All Topics

This knowledge area embodies a variety of data driven analytics, geocomputational methods, simulation and model driven approaches designed to study complex spatial-temporal problems, develop insights into characteristics of geospatial data sets, create and test geospatial process models, and construct knowledge of the behavior of geographically-explicit and dynamic processes and their patterns.

Topics in this Knowledge Area are listed thematically below. Existing topics are in regular font and linked directly to their original entries (published in 2006; these contain only Learning Objectives). Entries that have been updated and expanded are in bold. Forthcoming, future topics are italicized

 

Methodological Context Surface & Field Analyses Space-Time Analysis & Modeling
Geospatial Analysis & Model Building Modeling Surfaces Time Geography
Changing Context of GIScience Gridding, Interpolation, and Contouring Capturing Spatio-Temporal Dynamics in Computational Modeling 
Building Blocks Inverse Distance Weighting GIS-Based Computational Modeling
Overlay & Combination Operations Radial Basis & Spline Functions Computational Movement Analysis
Areal Interpolation Polynomial Functions Volumes and Space-Time Volumes
Aggregation of Spatial Entities Kriging Interpolation  
Classification & Clustering LiDAR Point Cloud Analysis Geocomputational Methods & Models
Boundaries & Zone Membership Intervisibility, Line-of-Sight, and Viewsheds Cellular Automata
Spatial Queries Digital Elevation Models & Terrain Metrics Agent-based Modeling
Buffers TIN-based Models and Terrain Metrics Simulation Modeling
Grid Operations & Map Algebra Watersheds & Drainage Artificial Neural Networks
Data Exploration & Spatial Statistics 3D Parametric Surfaces Genetic Algorithms & Evolutionary Computing 
Spatial Statistics Network & Location Analysis Big Data & Geospatial Analysis
Spatial Sampling for Spatial Analysis Intro to Network & Location Analysis Problems & with Large Spatial Databases
Exploratory Spatial Data Analysis (ESDA) Location & Service Area Problems Pattern Recognition & Matching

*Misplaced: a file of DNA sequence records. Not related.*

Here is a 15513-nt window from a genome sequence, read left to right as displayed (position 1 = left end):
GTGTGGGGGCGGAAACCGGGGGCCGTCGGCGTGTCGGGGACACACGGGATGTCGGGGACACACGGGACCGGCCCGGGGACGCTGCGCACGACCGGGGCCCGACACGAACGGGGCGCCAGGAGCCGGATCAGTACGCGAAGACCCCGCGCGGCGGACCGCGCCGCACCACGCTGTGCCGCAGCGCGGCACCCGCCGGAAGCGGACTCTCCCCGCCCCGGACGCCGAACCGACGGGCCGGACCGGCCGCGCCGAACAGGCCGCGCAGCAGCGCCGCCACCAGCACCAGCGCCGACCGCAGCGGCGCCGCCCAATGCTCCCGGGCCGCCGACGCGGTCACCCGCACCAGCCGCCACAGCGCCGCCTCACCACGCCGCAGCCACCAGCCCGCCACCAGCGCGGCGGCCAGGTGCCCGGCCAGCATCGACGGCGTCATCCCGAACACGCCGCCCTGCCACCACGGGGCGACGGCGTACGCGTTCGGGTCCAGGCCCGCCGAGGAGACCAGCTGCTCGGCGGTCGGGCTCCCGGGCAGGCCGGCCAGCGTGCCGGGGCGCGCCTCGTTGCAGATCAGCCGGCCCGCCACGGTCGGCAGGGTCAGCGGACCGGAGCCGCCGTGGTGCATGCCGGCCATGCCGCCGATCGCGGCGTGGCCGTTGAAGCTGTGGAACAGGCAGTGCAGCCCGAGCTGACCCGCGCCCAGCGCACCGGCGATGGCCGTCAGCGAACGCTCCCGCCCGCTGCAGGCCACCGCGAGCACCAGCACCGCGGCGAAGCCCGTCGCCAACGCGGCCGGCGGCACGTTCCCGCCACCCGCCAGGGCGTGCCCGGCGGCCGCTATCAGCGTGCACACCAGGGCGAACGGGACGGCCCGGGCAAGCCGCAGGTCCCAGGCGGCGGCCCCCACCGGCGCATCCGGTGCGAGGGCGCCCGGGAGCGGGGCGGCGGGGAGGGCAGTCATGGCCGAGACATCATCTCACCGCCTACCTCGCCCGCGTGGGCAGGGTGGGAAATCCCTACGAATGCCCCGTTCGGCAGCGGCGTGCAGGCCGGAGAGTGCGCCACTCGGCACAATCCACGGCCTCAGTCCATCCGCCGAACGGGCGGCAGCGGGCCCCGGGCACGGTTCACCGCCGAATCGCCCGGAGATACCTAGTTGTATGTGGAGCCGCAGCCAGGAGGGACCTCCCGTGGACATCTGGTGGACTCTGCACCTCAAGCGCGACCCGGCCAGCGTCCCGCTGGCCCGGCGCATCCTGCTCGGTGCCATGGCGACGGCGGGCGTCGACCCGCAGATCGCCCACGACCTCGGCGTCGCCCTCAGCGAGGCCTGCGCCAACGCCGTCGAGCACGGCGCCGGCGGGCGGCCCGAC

Point Pattern Analysis Network Route & Tour Problems Artificial Intelligence Approaches
Kernels & Density Estimation Modelling Accessibility Intro to Spatial Data Mining
Spatial Interaction Location-allocation Modeling Rule Learning for Spatial Data Mining
Cartographic Modeling The Classic Transportation Problem Machine Learning Approaches
Multi-criteria Evaluation   CyberGIS and Cyberinfrastructure
Grid-based Statistics and Metrics   Analysis of Errors & Uncertainty
Landscape Metrics   Error-based Uncertainty
Hot-spot and Cluster Analysis   Conceptual Models of Error & Uncertainty
Global Measures of Spatial Association   Spatial Data Uncertainty
Local Indicators of Spatial Autocorrelation   Problems of Scale & Zoning
Simple Regression & Trend Surface Analysis   Thematic Accuracy & Assessment
Geographically Weighted Regression   Stochastic Simulation & Monte Carlo Methods
Spatial Autoregressive & Bayesian Methods   Mathematical Models of Uncertainty
Spatial Filtering Models   Fuzzy Aggregation Operators

 

A B C D E F G I K L M O P R S T V W
AM-07 - Point Pattern Analysis

Point pattern analysis (PPA) focuses on the analysis, modeling, visualization, and interpretation of point data. With the increasing availability of big geo-data, such as mobile phone records and social media check-ins, more and more individual-level point data are generated daily. PPA provides an effective approach to analyzing the distribution of such data. This entry provides an overview of commonly used methods in PPA, as well as demonstrates the utility of these methods for scientific investigation based on a classic case study: the 1854 cholera outbreaks in London.

AM-62 - Point, Line, and Area Generalization

Generalization is an important and unavoidable part of making maps because geographic features cannot be represented on a map without undergoing transformation. Maps abstract and portray features using vector (i.e. points, lines and polygons) and raster (i.e pixels) spatial primitives which are usually labeled. These spatial primitives are subjected to further generalization when map scale is changed. Generalization is a contradictory process. On one hand, it alters the look and feel of a map to improve overall user experience especially regarding map reading and interpretive analysis. On the other hand, generalization has documented quality implications and can sacrifice feature detail, dimensions, positions or topological relationships. A variety of techniques are used in generalization and these include selection, simplification, displacement, exaggeration and classification. The techniques are automated through computer algorithms such as Douglas-Peucker and Visvalingam-Whyatt in order to enhance their operational efficiency and create consistent generalization results. As maps are now created easily and quickly, and used widely by both experts and non-experts owing to major advances in IT, it is increasingly important for virtually everyone to appreciate the circumstances, techniques and outcomes of generalizing maps. This is critical to promoting better map design and production as well as socially appropriate uses.